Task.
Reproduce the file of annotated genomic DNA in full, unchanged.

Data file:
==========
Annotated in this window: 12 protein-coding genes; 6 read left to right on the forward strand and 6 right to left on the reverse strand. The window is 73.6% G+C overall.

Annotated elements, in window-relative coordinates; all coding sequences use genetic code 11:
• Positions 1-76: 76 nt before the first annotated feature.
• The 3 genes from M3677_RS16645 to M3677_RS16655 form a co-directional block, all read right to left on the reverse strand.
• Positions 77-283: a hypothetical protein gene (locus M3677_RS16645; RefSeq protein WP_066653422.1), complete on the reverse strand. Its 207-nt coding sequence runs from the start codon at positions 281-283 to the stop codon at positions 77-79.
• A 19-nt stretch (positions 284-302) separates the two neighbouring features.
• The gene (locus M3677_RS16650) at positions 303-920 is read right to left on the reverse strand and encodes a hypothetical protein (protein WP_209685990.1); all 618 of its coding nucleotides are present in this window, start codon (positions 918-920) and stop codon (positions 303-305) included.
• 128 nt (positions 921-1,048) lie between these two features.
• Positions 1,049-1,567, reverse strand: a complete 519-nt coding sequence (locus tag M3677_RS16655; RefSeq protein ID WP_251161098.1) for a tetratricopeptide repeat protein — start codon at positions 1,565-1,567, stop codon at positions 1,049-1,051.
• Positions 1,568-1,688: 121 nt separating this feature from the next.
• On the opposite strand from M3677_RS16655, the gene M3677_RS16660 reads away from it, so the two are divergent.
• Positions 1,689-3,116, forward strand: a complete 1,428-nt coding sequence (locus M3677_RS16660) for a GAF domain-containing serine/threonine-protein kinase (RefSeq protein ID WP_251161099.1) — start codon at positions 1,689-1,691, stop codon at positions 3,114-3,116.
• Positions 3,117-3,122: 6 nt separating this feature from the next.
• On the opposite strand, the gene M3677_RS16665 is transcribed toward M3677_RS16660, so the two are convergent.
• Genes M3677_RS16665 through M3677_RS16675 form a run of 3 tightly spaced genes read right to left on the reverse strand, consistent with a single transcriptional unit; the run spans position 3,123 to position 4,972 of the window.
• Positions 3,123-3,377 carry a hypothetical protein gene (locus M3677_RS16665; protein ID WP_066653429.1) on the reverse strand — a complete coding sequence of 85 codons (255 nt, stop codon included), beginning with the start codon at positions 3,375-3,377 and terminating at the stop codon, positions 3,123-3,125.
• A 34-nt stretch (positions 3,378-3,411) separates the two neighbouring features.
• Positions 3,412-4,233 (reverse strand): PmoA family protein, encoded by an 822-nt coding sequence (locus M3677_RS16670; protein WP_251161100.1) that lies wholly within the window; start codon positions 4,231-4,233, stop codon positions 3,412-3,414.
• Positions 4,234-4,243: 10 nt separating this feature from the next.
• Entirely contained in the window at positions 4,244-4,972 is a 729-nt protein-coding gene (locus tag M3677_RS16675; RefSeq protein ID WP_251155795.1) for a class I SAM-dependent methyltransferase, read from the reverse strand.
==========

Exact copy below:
Annotated in this window: 12 protein-coding genes; 6 read left to right on the forward strand and 6 right to left on the reverse strand. The window is 73.6% G+C overall.

Annotated elements, in window-relative coordinates; all coding sequences use genetic code 11:
• Positions 1-76: 76 nt before the first annotated feature.
• The 3 genes from M3677_RS16645 to M3677_RS16655 form a co-directional block, all read right to left on the reverse strand.
• Positions 77-283: a hypothetical protein gene (locus M3677_RS16645; RefSeq protein WP_066653422.1), complete on the reverse strand. Its 207-nt coding sequence runs from the start codon at positions 281-283 to the stop codon at positions 77-79.
• A 19-nt stretch (positions 284-302) separates the two neighbouring features.
• The gene (locus M3677_RS16650) at positions 303-920 is read right to left on the reverse strand and encodes a hypothetical protein (protein WP_209685990.1); all 618 of its coding nucleotides are present in this window, start codon (positions 918-920) and stop codon (positions 303-305) included.
• 128 nt (positions 921-1,048) lie between these two features.
• Positions 1,049-1,567, reverse strand: a complete 519-nt coding sequence (locus tag M3677_RS16655; RefSeq protein ID WP_251161098.1) for a tetratricopeptide repeat protein — start codon at positions 1,565-1,567, stop codon at positions 1,049-1,051.
• Positions 1,568-1,688: 121 nt separating this feature from the next.
• On the opposite strand from M3677_RS16655, the gene M3677_RS16660 reads away from it, so the two are divergent.
• Positions 1,689-3,116, forward strand: a complete 1,428-nt coding sequence (locus M3677_RS16660) for a GAF domain-containing serine/threonine-protein kinase (RefSeq protein ID WP_251161099.1) — start codon at positions 1,689-1,691, stop codon at positions 3,114-3,116.
• Positions 3,117-3,122: 6 nt separating this feature from the next.
• On the opposite strand, the gene M3677_RS16665 is transcribed toward M3677_RS16660, so the two are convergent.
• Genes M3677_RS16665 through M3677_RS16675 form a run of 3 tightly spaced genes read right to left on the reverse strand, consistent with a single transcriptional unit; the run spans position 3,123 to position 4,972 of the window.
• Positions 3,123-3,377 carry a hypothetical protein gene (locus M3677_RS16665; protein ID WP_066653429.1) on the reverse strand — a complete coding sequence of 85 codons (255 nt, stop codon included), beginning with the start codon at positions 3,375-3,377 and terminating at the stop codon, positions 3,123-3,125.
• A 34-nt stretch (positions 3,378-3,411) separates the two neighbouring features.
• Positions 3,412-4,233 (reverse strand): PmoA family protein, encoded by an 822-nt coding sequence (locus M3677_RS16670; protein WP_251161100.1) that lies wholly within the window; start codon positions 4,231-4,233, stop codon positions 3,412-3,414.
• Positions 4,234-4,243: 10 nt separating this feature from the next.
• Entirely contained in the window at positions 4,244-4,972 is a 729-nt protein-coding gene (locus tag M3677_RS16675; RefSeq protein ID WP_251155795.1) for a class I SAM-dependent methyltransferase, read from the reverse strand.